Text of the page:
Think of Nikole Beckwith’s rather off-beat and charming maternity comedy Together Together as Knocked Up for the enlightened era of wokeness. Instead of two strangers whose drunken one-night stand ends in a pregnancy, we are presented with what is known as a gestational surrogate who agrees to carry a single 40-something man’s baby so that she can finally afford to attend college.
That the performer portraying the surrogate is a trans-woman doesn’t matter in the least. If anything, it makes this tale of platonic partnership and mutual admiration work, it is Patti Harrison’s enlightened poker-face take on Anna, a single millennial woman who works as a barista is finally taking steps to pursue her delayed dreams.
As for the father-to-be, Ed Helms as tech worker Matt initially see-saws between interrogating Anna as if he hopes to catch her in a lie about her flaws and later insist on keeping tabs on her sex life as well neurotically keeping tabs on what food and beverages she is drinking. He also insists they binge-watch Friends – or as he calls it, “The Godfather of sitcoms.”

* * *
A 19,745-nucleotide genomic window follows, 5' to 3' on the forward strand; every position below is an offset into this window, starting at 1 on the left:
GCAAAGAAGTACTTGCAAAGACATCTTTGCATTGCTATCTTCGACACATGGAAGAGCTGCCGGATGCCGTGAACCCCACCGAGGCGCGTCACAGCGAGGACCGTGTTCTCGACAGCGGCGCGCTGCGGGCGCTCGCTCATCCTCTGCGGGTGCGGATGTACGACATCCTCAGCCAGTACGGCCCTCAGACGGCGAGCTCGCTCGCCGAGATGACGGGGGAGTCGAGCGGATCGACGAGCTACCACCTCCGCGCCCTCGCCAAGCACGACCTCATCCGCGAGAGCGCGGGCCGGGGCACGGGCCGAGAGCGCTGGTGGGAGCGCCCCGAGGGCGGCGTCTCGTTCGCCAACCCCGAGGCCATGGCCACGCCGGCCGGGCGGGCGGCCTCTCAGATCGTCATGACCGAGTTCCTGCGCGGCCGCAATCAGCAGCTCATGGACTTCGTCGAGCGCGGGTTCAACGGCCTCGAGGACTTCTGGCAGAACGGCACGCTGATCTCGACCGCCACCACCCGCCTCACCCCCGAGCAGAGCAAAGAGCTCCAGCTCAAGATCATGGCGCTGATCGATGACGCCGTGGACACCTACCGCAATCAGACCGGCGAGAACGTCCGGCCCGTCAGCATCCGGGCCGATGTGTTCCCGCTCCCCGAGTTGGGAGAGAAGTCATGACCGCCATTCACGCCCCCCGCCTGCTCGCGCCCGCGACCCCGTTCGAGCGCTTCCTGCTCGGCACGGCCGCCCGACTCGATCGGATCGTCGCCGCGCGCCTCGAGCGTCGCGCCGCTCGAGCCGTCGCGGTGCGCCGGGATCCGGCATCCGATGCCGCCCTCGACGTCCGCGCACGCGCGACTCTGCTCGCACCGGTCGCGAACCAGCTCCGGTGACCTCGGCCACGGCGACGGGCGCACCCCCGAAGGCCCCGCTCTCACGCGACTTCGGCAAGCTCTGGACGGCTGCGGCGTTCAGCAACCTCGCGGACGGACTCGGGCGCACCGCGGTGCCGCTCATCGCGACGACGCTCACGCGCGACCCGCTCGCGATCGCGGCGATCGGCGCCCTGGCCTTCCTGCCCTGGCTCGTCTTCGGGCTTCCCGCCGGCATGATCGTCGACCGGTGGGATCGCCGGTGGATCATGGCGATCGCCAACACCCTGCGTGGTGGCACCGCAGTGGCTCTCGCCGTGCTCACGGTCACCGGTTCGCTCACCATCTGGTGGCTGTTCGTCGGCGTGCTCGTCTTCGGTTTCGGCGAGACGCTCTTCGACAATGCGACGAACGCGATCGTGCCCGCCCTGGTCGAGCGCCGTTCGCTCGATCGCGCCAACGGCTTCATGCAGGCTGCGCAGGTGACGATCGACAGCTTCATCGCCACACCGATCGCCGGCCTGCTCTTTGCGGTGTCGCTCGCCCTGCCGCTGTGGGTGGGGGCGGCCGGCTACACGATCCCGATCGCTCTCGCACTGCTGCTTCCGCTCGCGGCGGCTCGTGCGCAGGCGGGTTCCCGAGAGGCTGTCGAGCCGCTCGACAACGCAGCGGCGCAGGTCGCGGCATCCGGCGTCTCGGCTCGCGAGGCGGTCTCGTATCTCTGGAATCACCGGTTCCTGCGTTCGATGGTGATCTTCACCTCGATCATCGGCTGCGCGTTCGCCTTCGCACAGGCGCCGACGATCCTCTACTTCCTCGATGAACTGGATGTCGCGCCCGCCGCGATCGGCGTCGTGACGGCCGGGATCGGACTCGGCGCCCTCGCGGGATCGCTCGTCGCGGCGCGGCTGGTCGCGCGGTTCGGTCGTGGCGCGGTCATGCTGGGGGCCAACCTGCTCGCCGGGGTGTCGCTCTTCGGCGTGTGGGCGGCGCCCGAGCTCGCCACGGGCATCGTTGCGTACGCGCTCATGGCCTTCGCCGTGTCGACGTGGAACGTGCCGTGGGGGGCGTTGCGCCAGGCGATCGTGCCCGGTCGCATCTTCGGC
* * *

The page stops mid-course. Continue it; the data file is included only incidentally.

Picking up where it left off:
Eventually the platonic pair realizes that they both need to rely on and connect together on a more intimate plane as they attend new-age birth classes before they bring a new human into the world. That they manage to agree on what color walls the nursery – dusty blue green – is one of the first steps toward after each other’s back. They also agree on a gender-neutral name for the baby and, at least for the time being, decide on Lamp.
But matters warm up considerably as we head into the second and third trimester as the pair choose a crib and form a habit of eating candy while walking together. Upping the ante of the amusing wry factor of the script is Tig Notaro as a therapist while Julio Torres as Anna’s opinionated co-worker adds a welcome sprinkle of snark.
Together Together doesn’t fully redefine the unexpected pregnancy comedy for the 21st century, but it does take enough baby steps to upend the lazy traditions of the genre.